Another family of roses to emerge at about the same time as the
Bourbons was that of the Noisettes. These had their beginnings in America.
Here again the China rose was involved, this time mating with the Musk rose,
This is a class of garden roses native to the United States, for the first
Noisette roses sprang from a seedling raised by John Champneys, a South Carolina
rice planter, sometime around the year 1811. Known as 'Champneys' Pink Cluster',
this rose was seized upon by a neighbor, Philippe Noisette, who sent it to his
brother Louis, a nurseryman in France. And so the progeny of John Champneys'
rose appeared under French names and were classed as Noisette roses.
Descendants from the first Noisette rose vary both in stature and floriferousness.
Most start their flowering rather later than, for example, the
Bourbons, and many repeat or flower virtually
continuously throughout the summer. The noisette roses are less resistant to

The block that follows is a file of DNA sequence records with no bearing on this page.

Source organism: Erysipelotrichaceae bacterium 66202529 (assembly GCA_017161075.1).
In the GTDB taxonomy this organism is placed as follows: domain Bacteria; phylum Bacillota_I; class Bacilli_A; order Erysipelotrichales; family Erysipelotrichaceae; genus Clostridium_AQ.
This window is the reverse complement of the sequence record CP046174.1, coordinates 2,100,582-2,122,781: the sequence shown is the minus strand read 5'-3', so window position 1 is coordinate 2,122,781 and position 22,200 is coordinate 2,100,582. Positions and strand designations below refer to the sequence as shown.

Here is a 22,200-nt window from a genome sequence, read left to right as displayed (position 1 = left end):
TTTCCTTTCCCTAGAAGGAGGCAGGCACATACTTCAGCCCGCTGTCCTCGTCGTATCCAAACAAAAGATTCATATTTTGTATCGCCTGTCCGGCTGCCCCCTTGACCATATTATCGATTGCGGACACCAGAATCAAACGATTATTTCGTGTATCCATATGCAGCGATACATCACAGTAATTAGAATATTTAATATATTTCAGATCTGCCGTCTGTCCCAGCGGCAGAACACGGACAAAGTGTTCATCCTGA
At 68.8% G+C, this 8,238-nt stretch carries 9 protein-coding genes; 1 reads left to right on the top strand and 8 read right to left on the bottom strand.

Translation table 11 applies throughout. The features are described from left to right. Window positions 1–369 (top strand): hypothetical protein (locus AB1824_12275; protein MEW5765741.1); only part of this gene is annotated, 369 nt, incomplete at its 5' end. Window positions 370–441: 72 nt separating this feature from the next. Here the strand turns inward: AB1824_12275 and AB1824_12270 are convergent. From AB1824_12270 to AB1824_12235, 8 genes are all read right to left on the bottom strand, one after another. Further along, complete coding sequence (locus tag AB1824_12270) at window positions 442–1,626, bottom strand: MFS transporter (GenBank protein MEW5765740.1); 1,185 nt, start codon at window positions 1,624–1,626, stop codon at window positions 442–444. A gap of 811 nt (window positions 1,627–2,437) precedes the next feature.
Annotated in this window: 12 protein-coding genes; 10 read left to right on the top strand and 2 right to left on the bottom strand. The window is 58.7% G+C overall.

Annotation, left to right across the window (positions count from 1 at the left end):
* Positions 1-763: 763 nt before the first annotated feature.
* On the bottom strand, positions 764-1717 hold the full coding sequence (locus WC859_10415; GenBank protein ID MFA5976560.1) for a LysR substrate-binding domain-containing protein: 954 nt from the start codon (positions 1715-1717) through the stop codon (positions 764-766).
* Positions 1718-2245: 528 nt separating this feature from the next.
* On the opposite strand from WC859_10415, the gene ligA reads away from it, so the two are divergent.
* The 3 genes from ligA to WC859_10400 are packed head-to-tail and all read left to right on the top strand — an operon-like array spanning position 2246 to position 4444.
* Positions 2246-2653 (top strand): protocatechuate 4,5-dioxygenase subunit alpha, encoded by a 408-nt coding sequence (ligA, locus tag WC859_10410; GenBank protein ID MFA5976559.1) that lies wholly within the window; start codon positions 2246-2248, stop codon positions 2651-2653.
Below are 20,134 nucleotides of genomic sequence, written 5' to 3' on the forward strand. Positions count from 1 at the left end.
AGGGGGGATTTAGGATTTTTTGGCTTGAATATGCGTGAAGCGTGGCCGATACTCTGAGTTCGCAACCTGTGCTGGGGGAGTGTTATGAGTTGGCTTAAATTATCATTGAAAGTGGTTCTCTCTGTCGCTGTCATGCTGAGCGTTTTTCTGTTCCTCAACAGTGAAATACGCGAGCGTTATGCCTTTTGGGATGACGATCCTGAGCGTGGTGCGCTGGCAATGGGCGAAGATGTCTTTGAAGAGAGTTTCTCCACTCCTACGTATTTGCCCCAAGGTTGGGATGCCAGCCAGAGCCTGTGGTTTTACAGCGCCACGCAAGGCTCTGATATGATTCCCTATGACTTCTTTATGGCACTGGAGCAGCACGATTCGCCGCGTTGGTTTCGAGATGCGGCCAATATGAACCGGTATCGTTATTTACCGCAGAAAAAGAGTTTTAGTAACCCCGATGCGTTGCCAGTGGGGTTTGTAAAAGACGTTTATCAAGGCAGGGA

blackspot and mildew then the
tea and China roses, and they should be reserved for
open, sunny spots with good air circulation.
Vigorous and long limbed, the Noisette roses make fine climbers or sprawling
shrubs. Their fragrant flowers tend to be small - 1 1/2 to 2 1/2 in (3.8 to 6.4
cm) in diameter - but are borne in clusters in late spring and intermittently on
- 'Celine Forestier' Roses (Introduced - 1842)
- The flattened, very double flowers of 'Celine Forestier'
are creamy yellow with darker peach or pink tones. Their
petals form a quartered pattern and surround a green
button eye. The intensely fragrant blooms usually
occur in small clusters of three to four and are of very high
quality. The plant is almost always in flower throughout
the growing season. Foliage is light green.
This rose is not as vigorous or as large as most noisette roses, and it takes a
while to become established. This rose performs best in southern climates,
growing against a warm wall or trained as a small, free-flowering climber on a
pillar or fence. This rose tolerates summer heat and humidity.
- 'Jaune Desprez' Roses (Introduced - 1830)